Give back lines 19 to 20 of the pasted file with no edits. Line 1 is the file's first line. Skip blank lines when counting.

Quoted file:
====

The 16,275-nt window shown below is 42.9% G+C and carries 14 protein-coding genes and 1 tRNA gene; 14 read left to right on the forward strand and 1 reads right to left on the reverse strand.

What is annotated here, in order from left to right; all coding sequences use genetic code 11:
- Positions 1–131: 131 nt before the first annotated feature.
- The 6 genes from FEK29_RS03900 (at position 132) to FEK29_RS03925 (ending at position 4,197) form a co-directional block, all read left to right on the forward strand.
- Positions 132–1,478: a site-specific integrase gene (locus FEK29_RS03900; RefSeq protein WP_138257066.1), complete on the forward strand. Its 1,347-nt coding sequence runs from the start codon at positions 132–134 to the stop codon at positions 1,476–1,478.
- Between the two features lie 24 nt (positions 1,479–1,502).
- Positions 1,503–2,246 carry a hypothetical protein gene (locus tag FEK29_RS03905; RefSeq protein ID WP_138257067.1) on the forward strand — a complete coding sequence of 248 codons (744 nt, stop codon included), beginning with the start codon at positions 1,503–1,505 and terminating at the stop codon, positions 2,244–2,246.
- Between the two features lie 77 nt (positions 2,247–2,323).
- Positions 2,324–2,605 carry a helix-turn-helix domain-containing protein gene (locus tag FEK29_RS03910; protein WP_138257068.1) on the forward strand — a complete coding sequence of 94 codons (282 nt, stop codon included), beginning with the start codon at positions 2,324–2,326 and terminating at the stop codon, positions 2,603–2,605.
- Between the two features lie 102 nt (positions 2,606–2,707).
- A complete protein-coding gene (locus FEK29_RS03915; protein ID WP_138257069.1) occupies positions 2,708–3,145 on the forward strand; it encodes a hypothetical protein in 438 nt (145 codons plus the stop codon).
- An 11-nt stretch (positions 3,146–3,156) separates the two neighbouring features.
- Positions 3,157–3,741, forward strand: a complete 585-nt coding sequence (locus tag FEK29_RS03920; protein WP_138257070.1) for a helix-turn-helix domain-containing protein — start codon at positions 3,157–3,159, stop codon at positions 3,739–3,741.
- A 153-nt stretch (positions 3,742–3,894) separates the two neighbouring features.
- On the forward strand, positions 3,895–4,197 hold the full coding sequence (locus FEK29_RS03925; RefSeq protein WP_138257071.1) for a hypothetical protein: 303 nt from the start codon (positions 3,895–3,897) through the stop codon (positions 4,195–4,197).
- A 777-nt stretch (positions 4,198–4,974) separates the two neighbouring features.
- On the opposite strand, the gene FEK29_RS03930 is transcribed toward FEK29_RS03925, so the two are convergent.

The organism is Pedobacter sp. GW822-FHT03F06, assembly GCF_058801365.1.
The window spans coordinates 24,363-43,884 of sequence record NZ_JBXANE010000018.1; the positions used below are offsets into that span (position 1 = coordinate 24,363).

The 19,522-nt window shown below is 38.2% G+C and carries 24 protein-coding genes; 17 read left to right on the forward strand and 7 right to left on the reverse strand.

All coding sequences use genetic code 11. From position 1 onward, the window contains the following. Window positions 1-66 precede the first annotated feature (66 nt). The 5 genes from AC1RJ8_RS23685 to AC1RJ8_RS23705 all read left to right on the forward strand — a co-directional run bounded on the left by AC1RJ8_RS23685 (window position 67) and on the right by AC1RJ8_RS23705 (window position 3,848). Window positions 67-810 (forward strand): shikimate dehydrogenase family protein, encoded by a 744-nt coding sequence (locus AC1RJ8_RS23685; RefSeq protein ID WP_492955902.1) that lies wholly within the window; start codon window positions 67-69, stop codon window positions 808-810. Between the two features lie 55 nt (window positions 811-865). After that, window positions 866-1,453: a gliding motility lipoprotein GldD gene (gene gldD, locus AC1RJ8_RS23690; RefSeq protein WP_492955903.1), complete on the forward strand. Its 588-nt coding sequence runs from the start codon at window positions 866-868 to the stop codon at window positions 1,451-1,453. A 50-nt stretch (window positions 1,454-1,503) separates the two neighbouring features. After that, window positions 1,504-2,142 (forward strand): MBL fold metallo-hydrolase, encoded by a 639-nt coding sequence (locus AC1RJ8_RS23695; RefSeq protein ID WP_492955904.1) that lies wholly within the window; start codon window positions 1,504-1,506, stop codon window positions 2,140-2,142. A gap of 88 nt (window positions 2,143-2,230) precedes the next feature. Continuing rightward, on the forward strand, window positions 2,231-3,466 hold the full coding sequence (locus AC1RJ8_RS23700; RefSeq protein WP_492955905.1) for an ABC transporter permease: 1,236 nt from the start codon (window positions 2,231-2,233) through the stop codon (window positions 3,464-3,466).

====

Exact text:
The window spans coordinates 24,363-43,884 of sequence record NZ_JBXANE010000018.1; the positions used below are offsets into that span (position 1 = coordinate 24,363).

The 19,522-nt window shown below is 38.2% G+C and carries 24 protein-coding genes; 17 read left to right on the forward strand and 7 right to left on the reverse strand.